That said, strncpy and strncat etc. will append a null terminator if there's room.
strncat are very different:
strncpy writes a "NUL-filled n-bytes string" to a n-bytes buffer: a string whose length l is at most n, such that the last n - l bytes are filled with NUL. Note the plural: all last bytes are zeroed, note just one. Also note the fact that the maximum allowed value for l is really n, so there can be zero NUL bytes: the buffer may no hold a NUL-terminated string. (GCC has a non-portable function to measure such "NUL-filled n-bytes string":
On the contrary,
strncat outputs a NUL-terminated string to a buffer. In both cases, the string is truncated if it is too long, but in the case of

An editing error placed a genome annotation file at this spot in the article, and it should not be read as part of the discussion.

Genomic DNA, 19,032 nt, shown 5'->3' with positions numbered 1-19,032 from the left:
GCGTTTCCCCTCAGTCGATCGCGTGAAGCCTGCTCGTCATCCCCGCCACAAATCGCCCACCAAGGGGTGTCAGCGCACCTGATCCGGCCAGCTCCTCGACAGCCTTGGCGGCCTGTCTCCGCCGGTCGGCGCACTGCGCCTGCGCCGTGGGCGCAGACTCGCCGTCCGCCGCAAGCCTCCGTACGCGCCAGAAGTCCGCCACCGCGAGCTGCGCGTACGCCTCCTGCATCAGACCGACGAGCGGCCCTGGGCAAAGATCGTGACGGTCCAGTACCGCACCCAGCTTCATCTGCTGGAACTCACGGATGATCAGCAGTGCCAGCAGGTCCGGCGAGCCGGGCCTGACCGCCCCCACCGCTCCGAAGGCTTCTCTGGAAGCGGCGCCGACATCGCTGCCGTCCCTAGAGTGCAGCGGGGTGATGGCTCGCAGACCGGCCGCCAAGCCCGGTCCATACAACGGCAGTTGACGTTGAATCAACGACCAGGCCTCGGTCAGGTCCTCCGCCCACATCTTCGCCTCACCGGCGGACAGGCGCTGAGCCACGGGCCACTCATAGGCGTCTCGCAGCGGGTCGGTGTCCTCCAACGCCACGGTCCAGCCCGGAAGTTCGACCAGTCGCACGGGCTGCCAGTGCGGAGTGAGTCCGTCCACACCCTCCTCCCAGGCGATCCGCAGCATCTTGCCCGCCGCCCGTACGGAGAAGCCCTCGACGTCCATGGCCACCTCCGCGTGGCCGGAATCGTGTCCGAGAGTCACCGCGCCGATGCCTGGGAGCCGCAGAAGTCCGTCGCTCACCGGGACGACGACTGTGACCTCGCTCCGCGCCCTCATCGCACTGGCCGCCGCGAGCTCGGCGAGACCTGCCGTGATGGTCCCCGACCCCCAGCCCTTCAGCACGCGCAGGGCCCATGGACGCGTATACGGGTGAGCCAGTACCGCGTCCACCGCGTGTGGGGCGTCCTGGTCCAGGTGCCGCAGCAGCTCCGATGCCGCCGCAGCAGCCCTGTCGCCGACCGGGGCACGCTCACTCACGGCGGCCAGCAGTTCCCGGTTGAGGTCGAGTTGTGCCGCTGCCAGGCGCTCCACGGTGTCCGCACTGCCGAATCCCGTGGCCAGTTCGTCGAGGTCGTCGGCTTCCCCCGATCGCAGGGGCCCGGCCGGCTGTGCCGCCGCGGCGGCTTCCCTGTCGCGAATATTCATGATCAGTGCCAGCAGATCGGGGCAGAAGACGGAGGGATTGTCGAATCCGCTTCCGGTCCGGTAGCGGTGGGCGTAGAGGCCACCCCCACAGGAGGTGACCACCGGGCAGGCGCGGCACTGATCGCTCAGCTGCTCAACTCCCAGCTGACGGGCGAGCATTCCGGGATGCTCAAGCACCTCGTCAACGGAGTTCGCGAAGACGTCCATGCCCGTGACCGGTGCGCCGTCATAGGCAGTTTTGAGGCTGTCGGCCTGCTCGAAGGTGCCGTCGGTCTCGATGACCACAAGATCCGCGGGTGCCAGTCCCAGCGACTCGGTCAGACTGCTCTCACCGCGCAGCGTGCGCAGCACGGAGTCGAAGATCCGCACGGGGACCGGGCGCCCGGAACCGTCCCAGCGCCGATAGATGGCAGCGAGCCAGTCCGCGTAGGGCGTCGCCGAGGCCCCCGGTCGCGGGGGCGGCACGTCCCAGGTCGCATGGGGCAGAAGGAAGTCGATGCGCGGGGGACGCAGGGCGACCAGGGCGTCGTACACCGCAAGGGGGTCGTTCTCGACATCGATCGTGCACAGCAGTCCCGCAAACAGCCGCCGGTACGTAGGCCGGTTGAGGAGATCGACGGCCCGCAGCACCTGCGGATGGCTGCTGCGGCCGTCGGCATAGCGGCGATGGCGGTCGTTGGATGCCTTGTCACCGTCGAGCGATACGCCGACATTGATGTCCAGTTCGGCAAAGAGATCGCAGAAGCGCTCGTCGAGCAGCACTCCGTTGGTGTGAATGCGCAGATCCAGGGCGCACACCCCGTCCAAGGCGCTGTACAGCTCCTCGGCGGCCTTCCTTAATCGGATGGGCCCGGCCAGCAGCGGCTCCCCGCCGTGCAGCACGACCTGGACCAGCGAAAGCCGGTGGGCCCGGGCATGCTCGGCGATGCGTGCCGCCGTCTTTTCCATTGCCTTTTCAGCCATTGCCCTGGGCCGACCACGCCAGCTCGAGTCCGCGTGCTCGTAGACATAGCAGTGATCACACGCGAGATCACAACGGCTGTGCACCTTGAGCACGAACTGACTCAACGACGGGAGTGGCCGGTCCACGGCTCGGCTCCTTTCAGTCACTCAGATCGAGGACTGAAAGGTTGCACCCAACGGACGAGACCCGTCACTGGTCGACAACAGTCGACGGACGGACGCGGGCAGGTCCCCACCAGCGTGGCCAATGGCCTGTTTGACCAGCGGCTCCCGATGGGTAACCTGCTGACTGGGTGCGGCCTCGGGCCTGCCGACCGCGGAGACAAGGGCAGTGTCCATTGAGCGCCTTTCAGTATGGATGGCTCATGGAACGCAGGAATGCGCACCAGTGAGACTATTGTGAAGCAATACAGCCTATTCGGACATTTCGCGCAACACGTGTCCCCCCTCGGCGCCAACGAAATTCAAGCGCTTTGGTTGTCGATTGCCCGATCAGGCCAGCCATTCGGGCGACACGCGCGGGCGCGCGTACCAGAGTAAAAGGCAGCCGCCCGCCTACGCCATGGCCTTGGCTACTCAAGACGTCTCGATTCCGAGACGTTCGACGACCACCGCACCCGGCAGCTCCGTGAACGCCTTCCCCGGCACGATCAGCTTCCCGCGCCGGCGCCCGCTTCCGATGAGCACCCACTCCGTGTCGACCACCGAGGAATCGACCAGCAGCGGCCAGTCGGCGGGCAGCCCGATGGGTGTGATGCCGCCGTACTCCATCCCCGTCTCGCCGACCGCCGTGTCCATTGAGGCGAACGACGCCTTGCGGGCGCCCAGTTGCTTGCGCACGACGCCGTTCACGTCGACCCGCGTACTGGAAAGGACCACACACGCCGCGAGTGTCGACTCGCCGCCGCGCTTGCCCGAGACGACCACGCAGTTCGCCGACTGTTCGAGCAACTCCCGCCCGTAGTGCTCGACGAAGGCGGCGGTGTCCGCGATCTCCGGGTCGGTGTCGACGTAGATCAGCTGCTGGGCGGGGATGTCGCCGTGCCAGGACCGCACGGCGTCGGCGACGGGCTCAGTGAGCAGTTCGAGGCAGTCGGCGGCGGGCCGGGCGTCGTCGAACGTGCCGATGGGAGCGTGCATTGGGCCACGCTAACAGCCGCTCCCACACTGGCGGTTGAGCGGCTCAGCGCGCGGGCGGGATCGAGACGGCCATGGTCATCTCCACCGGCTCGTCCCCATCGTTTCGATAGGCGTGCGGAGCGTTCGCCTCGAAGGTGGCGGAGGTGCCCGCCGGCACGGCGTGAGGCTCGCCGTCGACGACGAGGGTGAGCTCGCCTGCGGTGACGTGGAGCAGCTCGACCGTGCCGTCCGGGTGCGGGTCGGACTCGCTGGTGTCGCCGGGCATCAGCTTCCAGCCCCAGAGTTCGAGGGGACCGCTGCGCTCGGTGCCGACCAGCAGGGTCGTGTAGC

strncpy, a n letters string will fit in a n-bytes buffer, whereas in the case of
strncat, a result of n letters will only fit in (n+1)-bytes buffer.
This difference causes a lot of confusion to C beginners and even non-beginners. I have even seen lesson and books that teach "safe C programming" that had confused and contradicting informations about these standard functions.
These so-called "safe" C string manipulation functions (the "
strn*" family) have been very criticized in the C "secure programming" community, and better designed (but non-standard) alternatives have been invented (notably the "
strncpy will append a null terminator if there's room;
strncat will append a null terminator always.